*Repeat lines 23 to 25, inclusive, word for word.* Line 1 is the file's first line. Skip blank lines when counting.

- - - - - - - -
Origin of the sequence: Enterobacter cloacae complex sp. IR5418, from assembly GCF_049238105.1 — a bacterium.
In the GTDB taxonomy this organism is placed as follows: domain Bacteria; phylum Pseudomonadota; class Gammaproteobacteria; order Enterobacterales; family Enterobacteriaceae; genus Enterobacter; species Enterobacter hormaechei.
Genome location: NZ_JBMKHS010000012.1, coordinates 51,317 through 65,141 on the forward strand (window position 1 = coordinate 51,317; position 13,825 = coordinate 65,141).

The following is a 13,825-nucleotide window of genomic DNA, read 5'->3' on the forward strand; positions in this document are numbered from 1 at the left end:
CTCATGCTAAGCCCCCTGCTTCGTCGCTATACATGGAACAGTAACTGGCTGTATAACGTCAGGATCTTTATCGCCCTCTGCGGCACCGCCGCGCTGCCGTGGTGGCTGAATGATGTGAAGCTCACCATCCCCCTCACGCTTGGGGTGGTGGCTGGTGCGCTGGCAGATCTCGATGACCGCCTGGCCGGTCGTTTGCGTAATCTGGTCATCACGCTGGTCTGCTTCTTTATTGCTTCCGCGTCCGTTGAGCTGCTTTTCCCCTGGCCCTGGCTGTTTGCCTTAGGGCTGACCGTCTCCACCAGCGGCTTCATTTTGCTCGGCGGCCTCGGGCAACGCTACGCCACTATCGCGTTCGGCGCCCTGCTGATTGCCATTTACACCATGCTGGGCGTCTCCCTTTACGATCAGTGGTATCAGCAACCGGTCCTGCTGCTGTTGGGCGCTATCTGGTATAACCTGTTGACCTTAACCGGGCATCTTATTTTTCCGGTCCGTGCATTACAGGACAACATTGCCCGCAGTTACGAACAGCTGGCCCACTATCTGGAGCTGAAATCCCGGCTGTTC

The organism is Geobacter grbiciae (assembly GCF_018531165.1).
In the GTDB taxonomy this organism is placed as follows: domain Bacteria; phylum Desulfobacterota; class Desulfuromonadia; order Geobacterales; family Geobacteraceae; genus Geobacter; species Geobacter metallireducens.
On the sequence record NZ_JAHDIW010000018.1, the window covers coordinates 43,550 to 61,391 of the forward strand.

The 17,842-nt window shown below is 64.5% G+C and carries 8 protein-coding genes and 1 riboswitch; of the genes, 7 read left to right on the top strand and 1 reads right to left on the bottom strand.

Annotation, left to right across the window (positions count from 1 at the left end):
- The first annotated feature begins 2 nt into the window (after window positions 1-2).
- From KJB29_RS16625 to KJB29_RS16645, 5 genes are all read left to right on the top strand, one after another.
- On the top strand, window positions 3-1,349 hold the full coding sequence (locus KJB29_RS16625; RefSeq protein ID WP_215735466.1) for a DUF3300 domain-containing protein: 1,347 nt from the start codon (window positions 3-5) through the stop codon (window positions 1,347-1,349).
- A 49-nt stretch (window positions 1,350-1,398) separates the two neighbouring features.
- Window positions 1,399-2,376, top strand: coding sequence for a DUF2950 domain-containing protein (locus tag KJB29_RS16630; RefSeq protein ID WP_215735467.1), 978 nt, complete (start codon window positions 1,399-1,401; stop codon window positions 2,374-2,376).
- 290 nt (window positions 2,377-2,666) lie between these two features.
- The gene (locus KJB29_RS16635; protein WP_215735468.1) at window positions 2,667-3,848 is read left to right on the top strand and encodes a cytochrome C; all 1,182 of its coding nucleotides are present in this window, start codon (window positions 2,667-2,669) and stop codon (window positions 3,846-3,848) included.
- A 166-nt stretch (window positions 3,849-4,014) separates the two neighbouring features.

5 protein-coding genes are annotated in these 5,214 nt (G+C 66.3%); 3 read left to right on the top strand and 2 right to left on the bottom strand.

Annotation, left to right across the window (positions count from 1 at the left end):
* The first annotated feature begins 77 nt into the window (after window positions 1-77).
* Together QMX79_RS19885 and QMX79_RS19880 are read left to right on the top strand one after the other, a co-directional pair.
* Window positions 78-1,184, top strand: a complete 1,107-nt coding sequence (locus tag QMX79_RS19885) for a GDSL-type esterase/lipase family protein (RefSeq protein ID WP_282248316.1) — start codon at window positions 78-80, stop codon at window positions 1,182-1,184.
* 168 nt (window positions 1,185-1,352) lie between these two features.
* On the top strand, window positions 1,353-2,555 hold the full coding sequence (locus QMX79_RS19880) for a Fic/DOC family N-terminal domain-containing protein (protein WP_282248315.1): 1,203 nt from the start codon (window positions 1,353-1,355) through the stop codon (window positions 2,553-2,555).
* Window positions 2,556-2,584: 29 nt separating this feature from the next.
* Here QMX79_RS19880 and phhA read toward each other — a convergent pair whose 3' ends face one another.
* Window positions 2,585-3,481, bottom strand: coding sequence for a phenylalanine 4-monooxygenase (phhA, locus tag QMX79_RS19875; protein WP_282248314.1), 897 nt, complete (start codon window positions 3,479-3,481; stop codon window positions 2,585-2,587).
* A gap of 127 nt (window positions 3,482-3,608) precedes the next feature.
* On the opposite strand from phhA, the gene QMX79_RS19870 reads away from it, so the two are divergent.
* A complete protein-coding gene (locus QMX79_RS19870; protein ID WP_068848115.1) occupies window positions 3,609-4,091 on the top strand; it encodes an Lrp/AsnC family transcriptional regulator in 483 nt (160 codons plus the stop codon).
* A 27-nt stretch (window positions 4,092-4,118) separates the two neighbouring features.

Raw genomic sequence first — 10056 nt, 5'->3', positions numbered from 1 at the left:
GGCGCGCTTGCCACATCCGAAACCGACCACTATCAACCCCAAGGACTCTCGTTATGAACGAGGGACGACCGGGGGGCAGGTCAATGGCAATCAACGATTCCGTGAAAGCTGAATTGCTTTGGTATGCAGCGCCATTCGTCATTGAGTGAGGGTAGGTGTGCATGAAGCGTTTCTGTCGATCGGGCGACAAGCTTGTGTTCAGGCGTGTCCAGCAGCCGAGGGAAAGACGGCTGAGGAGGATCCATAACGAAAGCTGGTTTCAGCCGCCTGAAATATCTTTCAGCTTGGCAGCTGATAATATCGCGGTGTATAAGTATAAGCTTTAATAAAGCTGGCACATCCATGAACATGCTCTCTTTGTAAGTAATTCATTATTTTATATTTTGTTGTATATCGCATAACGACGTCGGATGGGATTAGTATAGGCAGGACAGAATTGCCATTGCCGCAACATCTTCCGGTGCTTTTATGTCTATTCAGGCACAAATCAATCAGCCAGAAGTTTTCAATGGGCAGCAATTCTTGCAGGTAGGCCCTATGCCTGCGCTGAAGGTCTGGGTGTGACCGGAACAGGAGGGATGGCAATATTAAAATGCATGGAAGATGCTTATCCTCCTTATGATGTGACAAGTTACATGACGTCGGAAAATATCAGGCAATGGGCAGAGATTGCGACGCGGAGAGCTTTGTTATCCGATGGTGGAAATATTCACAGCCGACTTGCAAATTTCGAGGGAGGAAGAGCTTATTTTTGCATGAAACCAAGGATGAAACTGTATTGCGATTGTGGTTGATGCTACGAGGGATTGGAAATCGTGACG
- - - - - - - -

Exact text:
* Window positions 78-1,184, top strand: a complete 1,107-nt coding sequence (locus tag QMX79_RS19885) for a GDSL-type esterase/lipase family protein (RefSeq protein ID WP_282248316.1) — start codon at window positions 78-80, stop codon at window positions 1,182-1,184.
* 168 nt (window positions 1,185-1,352) lie between these two features.
* On the top strand, window positions 1,353-2,555 hold the full coding sequence (locus QMX79_RS19880) for a Fic/DOC family N-terminal domain-containing protein (protein WP_282248315.1): 1,203 nt from the start codon (window positions 1,353-1,355) through the stop codon (window positions 2,553-2,555).